Dee Estuary Newsletter

1st July 2007
Mersey Ferry Bird Cruises.
June Bird News.
Forthcoming Events.
Latest Newsletter.

Mersey Ferry Bird Cruises


A lovely sunny birdwatching trip out into Liverpool Bay, Richard Smith

Liverbird Wildlife Discovery Cruises.

The RSPB, National Museums of Liverpool and Mersey Ferries have teamed up again to provide birdwatching cruises in to Liverpool Bay. There will be three cruises this year (2007), on August 20th, August 22nd and September 17th, each one lasting about three hours. To book use the Mersey Ferries website - http://www.merseyferries.co.uk/special/index.aspx or contact Mersey Ferries directly by ringing 0151 330 1444.

PLEASE NOTE:
1. The August trips are advertised as 'Mersey Heritage Cruises' by Mersey Ferries but I am assured by both RSPB Liverpool (see http://www.rspbliverpool.org.uk/ferrypageevent.htm) and Mersey Ferries that birdwatching will be included as part of the cruise and RSPB volunteers will be on board. As in previous years we will be going out to Formby Point, weather permitting. The September trip is advertised as a Liverbird Discovery Cruise as in previous years.
2. Due to work on the Pier Head at Liverpool the cruises will depart from Seacombe and Woodside only. For those with cars there is usually ample car park space at Seacombe, for those coming by train get off at Hamilton Square Station, Birkenhead, which is a short walk to Woodside Pier.

These trips are always enjoyable with Arctic Skuas usually the stars of the show. Last year we also saw a couple of Storm Petrels, the first ever for these trips. In previous trips rarer birds have included Long-tailed Skua, Great Skua and Osprey with regular birds including Peregrines, Guillemots, Mediterranean Gulls, Kittiwakes, Sandwich and Common Terns, Little Gulls, Bar-tailed Godwits and Knot on the beach at Crosby/Formby, and Black-tailed Godwits at New Ferry. We also usually see a Grey Seal or two.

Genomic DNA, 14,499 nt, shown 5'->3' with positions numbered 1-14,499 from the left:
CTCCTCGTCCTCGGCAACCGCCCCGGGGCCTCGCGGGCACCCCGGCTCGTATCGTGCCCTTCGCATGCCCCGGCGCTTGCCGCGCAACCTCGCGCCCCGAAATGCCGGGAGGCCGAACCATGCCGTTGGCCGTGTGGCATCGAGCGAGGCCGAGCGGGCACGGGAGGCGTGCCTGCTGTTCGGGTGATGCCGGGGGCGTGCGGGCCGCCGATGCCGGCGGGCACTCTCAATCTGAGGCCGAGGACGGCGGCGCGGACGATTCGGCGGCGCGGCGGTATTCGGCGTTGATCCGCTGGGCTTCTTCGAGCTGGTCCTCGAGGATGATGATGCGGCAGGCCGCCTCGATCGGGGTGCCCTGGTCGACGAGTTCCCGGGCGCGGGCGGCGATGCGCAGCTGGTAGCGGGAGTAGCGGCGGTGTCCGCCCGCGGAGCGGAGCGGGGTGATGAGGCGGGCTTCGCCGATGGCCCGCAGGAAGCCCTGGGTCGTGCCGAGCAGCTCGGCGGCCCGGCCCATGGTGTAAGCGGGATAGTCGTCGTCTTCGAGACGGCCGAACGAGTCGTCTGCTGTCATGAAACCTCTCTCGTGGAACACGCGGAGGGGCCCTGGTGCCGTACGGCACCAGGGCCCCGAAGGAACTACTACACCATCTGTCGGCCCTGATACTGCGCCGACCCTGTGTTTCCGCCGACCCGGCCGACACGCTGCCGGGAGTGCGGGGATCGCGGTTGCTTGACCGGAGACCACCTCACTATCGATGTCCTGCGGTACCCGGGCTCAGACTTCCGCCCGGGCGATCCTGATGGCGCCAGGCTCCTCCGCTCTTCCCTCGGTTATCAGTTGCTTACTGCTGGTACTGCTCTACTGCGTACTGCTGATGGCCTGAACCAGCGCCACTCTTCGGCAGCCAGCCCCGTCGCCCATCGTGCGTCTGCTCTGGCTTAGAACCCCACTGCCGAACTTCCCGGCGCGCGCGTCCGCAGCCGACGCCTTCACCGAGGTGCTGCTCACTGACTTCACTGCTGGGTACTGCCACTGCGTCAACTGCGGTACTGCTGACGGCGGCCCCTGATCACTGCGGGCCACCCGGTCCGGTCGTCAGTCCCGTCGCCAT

As with any sea-watching the weather is crucial and ideally we want to go out the day after a westerly gale which should produce plenty of interesting birds including Scoters, Gannets and Manx Shearwaters, and may be even some Storm and Leach's Petrels; but I suppose a Sooty Shearwater would be too much to hope for!

Richard Smith.
 

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June Bird News
 

The Great White Egret which was seen briefly in May turned up again on the 1st at Decca Pools, Burton Marsh, it then flew to Gronant where it was seen on the lagoon the next day. Burton was also host to the only other rarities of note this month - a female Red-backed Shrike which showed nicely for a few hours in a field next to Denhall Lane on the 24th, and a pair of Spoonbills which arrived on the 1st and stayed most of the month; they spent most of the time at the Inner Marsh Farm and Burton Marsh RSPB reserves.

Our tern colonies both have record numbers of pairs breeding. At Shotton there are 762 pairs of Common Terns, the previous highest number was 722 last year. Gronant has 125 pairs of Little Terns, the previous highest number being 110 pairs in both 2003 and 2006. Hopefully, this will mean that we will have record numbers of fledglings at end of the breeding season but the bad weather at the end of June will certainly not have helped breeding success, so we will just have to hope for the best. Good numbers of Sandwich Terns were already back in the estuary by the end of the month with 115 roosting at West Kirby.